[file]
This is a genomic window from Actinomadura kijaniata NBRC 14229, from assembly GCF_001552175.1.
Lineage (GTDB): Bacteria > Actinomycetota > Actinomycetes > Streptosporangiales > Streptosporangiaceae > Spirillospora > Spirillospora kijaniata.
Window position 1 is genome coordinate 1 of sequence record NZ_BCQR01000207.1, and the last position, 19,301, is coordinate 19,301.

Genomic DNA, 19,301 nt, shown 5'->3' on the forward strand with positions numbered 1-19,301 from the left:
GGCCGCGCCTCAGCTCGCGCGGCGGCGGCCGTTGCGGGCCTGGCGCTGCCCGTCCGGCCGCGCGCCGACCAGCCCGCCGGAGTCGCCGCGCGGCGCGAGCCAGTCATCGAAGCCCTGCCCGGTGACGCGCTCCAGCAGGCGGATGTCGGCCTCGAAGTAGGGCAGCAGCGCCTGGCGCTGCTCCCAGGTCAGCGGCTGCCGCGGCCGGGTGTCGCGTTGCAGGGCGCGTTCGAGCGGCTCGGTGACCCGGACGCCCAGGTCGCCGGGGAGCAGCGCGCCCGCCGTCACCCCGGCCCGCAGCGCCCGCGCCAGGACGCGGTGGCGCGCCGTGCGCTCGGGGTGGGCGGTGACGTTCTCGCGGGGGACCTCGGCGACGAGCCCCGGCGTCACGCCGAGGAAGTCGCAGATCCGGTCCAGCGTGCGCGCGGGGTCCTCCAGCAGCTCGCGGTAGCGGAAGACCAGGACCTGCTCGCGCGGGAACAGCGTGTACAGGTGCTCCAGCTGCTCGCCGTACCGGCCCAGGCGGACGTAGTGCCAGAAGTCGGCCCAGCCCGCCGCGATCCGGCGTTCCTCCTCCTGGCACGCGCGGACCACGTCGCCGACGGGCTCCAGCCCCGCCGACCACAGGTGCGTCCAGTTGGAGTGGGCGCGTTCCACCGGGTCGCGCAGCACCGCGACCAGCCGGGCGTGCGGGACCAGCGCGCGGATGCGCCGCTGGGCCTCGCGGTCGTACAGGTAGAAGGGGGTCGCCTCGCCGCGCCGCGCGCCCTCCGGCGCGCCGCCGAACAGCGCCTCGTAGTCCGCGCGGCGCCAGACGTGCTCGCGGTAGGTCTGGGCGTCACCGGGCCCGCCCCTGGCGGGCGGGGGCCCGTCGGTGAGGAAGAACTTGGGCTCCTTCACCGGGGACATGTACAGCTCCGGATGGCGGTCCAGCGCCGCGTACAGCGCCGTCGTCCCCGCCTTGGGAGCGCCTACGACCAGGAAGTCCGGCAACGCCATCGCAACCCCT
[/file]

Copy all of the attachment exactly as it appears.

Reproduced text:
This is a genomic window from Actinomadura kijaniata NBRC 14229, from assembly GCF_001552175.1.
Lineage (GTDB): Bacteria > Actinomycetota > Actinomycetes > Streptosporangiales > Streptosporangiaceae > Spirillospora > Spirillospora kijaniata.
Window position 1 is genome coordinate 1 of sequence record NZ_BCQR01000207.1, and the last position, 19,301, is coordinate 19,301.

Genomic DNA, 19,301 nt, shown 5'->3' on the forward strand with positions numbered 1-19,301 from the left:
GGCCGCGCCTCAGCTCGCGCGGCGGCGGCCGTTGCGGGCCTGGCGCTGCCCGTCCGGCCGCGCGCCGACCAGCCCGCCGGAGTCGCCGCGCGGCGCGAGCCAGTCATCGAAGCCCTGCCCGGTGACGCGCTCCAGCAGGCGGATGTCGGCCTCGAAGTAGGGCAGCAGCGCCTGGCGCTGCTCCCAGGTCAGCGGCTGCCGCGGCCGGGTGTCGCGTTGCAGGGCGCGTTCGAGCGGCTCGGTGACCCGGACGCCCAGGTCGCCGGGGAGCAGCGCGCCCGCCGTCACCCCGGCCCGCAGCGCCCGCGCCAGGACGCGGTGGCGCGCCGTGCGCTCGGGGTGGGCGGTGACGTTCTCGCGGGGGACCTCGGCGACGAGCCCCGGCGTCACGCCGAGGAAGTCGCAGATCCGGTCCAGCGTGCGCGCGGGGTCCTCCAGCAGCTCGCGGTAGCGGAAGACCAGGACCTGCTCGCGCGGGAACAGCGTGTACAGGTGCTCCAGCTGCTCGCCGTACCGGCCCAGGCGGACGTAGTGCCAGAAGTCGGCCCAGCCCGCCGCGATCCGGCGTTCCTCCTCCTGGCACGCGCGGACCACGTCGCCGACGGGCTCCAGCCCCGCCGACCACAGGTGCGTCCAGTTGGAGTGGGCGCGTTCCACCGGGTCGCGCAGCACCGCGACCAGCCGGGCGTGCGGGACCAGCGCGCGGATGCGCCGCTGGGCCTCGCGGTCGTACAGGTAGAAGGGGGTCGCCTCGCCGCGCCGCGCGCCCTCCGGCGCGCCGCCGAACAGCGCCTCGTAGTCCGCGCGGCGCCAGACGTGCTCGCGGTAGGTCTGGGCGTCACCGGGCCCGCCCCTGGCGGGCGGGGGCCCGTCGGTGAGGAAGAACTTGGGCTCCTTCACCGGGGACATGTACAGCTCCGGATGGCGGTCCAGCGCCGCGTACAGCGCCGTCGTCCCCGCCTTGGGAGCGCCTACGACCAGGAAGTCCGGCAACGCCATCGCAACCCCT